Students examine oil and geopolitics, issues between the Palestinians and Israel, the Egyptian revolution, Syrian refugees, and other issues that have shaped U.S. relations in the region.
Teaching About the Middle East and U.S. Policy in 2023
The first part of the session will be devoted to introducing the Choices Program’s curriculum unit The Middle East: Questions for U.S. Policy. After a short break, in the second part of the session, participants will hear from panelists with expertise in three key U.S. relationships identified in the Choices curriculum unit: the United States and Iran; the United States and Saudi Arabia; and the United States and Israel and the Palestinian Territories. Panelists will explore with teachers the following questions:
- To what extent will the history of U.S. involvement in the Middle East shape U.S. policy in the Middle East?
- To what extent are American values and interests likely to alter U.S. policy in the region?
- How will major environmental, social, and conflict issues force the U.S. to re-envision its traditional role in the Middle East?
Panelists will include:
- Daniel Stoll served at the U.S. Department of State, initially as vice consul, U.S. Embassy Baghdad, then as country desk officer in the Office of Egyptian Affairs, and later as an instructor at the State Department’s Foreign Service Institute in Arlington, Virginia.
- Jo-Anne Hart is Adjunct Professor of International and Public Affairs at Brown University and a consultant for the U.S. Army regarding future security challenges in the Persian Gulf.
- Charles W. Dunne is a Nonresident Fellow at Arab Center Washington DC. He was a U.S. diplomat for 24 years, with tours in Cairo, Jerusalem, and Madras, India.
- Joseph T. (Tom) Brannan. After careers in journalism, regional planning, and city management, Brannan taught high school social studies, including IB history courses, from 2000 to 2016. He is a board member of DACOR.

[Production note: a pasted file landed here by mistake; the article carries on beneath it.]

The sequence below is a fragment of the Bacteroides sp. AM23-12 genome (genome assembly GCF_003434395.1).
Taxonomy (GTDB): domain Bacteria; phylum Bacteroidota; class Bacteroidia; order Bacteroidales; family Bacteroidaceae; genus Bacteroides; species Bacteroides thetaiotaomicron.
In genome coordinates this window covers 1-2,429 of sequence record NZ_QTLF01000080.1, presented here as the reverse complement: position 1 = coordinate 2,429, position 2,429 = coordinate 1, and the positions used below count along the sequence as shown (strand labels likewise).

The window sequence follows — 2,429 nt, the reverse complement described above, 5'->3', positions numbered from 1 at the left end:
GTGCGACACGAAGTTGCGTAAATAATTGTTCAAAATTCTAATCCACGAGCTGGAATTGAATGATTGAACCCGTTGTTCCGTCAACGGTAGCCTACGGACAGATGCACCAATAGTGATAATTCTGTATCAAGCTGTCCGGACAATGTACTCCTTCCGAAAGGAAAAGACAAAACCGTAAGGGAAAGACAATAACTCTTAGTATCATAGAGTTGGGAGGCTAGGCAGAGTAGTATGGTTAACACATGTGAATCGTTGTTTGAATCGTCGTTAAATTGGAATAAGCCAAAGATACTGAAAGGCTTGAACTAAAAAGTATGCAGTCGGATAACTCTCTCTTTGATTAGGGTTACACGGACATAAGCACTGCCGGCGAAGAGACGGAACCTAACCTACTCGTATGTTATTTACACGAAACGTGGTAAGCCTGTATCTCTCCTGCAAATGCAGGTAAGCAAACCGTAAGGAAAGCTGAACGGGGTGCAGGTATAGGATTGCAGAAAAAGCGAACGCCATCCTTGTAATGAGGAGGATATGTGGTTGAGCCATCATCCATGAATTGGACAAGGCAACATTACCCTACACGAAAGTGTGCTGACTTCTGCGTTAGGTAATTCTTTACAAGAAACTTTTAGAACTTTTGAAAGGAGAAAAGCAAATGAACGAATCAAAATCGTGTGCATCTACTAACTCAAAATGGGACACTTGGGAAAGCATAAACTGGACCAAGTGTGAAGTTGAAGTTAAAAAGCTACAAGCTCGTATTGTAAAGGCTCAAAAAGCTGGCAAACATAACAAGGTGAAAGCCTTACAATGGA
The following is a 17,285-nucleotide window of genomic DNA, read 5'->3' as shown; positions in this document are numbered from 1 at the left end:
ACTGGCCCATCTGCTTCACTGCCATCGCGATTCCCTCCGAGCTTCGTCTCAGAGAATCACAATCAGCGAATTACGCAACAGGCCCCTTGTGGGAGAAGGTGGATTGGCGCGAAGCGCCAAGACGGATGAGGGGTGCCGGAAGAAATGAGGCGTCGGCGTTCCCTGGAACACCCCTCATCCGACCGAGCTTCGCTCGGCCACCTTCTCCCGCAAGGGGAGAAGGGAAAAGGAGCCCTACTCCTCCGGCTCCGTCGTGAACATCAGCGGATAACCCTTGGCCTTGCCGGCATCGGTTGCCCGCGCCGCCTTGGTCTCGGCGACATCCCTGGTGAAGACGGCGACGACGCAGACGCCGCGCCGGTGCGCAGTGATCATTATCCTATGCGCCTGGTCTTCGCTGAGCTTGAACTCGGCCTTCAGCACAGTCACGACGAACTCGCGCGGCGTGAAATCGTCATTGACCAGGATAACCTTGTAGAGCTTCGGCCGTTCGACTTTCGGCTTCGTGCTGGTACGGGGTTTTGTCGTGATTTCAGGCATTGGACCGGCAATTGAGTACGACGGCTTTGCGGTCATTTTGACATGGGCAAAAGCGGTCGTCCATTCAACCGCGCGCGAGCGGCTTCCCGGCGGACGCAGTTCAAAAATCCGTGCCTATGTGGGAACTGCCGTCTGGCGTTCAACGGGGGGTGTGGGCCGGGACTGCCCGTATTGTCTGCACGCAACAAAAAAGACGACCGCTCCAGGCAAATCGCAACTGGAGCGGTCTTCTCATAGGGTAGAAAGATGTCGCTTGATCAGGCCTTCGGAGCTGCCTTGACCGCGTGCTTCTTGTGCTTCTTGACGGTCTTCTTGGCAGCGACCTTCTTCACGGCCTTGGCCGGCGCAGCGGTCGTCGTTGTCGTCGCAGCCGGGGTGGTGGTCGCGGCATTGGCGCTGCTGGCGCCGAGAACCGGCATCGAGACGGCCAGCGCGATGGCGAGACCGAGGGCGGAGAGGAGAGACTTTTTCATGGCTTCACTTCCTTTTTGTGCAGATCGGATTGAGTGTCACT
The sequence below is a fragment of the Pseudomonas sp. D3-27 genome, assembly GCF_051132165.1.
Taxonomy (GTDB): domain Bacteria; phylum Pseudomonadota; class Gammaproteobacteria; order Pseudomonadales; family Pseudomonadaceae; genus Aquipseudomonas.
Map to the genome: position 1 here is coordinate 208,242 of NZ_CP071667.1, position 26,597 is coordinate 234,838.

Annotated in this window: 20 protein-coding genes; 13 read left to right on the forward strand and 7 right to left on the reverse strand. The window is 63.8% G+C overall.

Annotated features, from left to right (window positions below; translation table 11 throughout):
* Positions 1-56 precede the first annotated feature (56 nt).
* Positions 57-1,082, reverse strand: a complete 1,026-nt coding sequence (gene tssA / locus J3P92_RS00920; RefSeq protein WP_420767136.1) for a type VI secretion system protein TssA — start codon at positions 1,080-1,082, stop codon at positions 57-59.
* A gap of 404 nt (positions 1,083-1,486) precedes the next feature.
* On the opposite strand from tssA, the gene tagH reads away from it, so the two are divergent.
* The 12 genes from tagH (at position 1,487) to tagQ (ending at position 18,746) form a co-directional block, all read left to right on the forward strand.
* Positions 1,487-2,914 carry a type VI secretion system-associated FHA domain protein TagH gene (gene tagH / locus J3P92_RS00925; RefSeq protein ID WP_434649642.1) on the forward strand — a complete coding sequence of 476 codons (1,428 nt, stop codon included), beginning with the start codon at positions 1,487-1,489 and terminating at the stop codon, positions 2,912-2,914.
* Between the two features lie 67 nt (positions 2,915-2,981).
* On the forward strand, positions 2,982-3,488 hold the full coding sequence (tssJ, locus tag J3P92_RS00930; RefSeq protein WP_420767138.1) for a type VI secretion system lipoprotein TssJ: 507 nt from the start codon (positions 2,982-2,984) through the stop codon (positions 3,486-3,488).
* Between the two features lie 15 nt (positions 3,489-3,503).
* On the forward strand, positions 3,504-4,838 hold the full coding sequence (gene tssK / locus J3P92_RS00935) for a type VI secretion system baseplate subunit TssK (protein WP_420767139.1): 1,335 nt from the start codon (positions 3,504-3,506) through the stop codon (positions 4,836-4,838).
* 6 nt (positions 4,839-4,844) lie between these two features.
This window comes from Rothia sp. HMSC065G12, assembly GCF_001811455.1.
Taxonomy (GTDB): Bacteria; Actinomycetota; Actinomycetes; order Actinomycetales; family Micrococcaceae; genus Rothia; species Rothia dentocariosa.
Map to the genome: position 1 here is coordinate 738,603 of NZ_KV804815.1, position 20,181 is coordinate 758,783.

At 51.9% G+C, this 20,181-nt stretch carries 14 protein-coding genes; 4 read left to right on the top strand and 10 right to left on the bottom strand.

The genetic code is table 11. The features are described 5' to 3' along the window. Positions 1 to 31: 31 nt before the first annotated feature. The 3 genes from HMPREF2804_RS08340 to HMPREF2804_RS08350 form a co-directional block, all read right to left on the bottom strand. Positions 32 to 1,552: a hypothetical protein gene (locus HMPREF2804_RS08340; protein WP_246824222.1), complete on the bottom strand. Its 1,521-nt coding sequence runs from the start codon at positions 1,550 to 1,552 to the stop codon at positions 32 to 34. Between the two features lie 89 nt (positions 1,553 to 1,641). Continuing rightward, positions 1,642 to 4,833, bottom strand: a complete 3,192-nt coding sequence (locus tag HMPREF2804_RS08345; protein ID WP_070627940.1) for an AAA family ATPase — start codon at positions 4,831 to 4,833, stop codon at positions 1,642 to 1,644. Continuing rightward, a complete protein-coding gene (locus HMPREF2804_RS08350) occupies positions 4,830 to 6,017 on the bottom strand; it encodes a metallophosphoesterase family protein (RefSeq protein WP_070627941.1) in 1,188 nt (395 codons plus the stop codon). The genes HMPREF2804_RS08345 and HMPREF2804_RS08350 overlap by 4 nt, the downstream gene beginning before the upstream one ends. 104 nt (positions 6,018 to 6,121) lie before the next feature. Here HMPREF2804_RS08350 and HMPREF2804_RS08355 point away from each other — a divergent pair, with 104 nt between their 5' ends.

- Molly K. Williamson is a retired Foreign Service Officer who served six presidents. She is a scholar with the Middle East Institute and the National Council on U.S.-Arab Relations, and a frequent guest lecturer at Johns Hopkins University, the Defense Institute of Security Cooperation, and the National Joint Staff College.
- Catherine Herndon joined the U.S. State Department as an economic officer in 1985, retiring in 2019 as a Minister Counselor. She served in eight countries overseas in Europe, Africa, and the Middle East, as well as in Washington, DC. Her last assignment was as the Policy Advisor (POLAD) to the Commander of U.S. Central Command in Tampa, Florida.
- John Kincannon became Director of the State Department’s Office of Press and Public Diplomacy for the Near East region (NEA) in August 2021. A 38-year State Department veteran, he served most recently as Minister-Counselor for Public Affairs at the U.S. Embassy in Baghdad from 2017-2020 and as the Counselor for Public Affairs at the U.S. Embassy in Riyadh, Saudi Arabia, from 2013-2016.
Participants will receive a one-year license to the Choices Program’s Digital Edition of the Middle East unit; a three-hour certificate of attendance; and short background readings to complete in advance of the workshop.
The registration fee for this workshop is $20. A full refund will be provided to participants who attend the workshop in its entirety. No refund for no shows. No purchase orders accepted for this program. Please pay by credit card or by check. If paying by check, please make it out to “Brown University” and mail it with a note indicating it is for the DACOR workshop to:
Providence, RI 02912
Anyone who teaches about the Middle East and foreign policy at the secondary level is welcome to attend.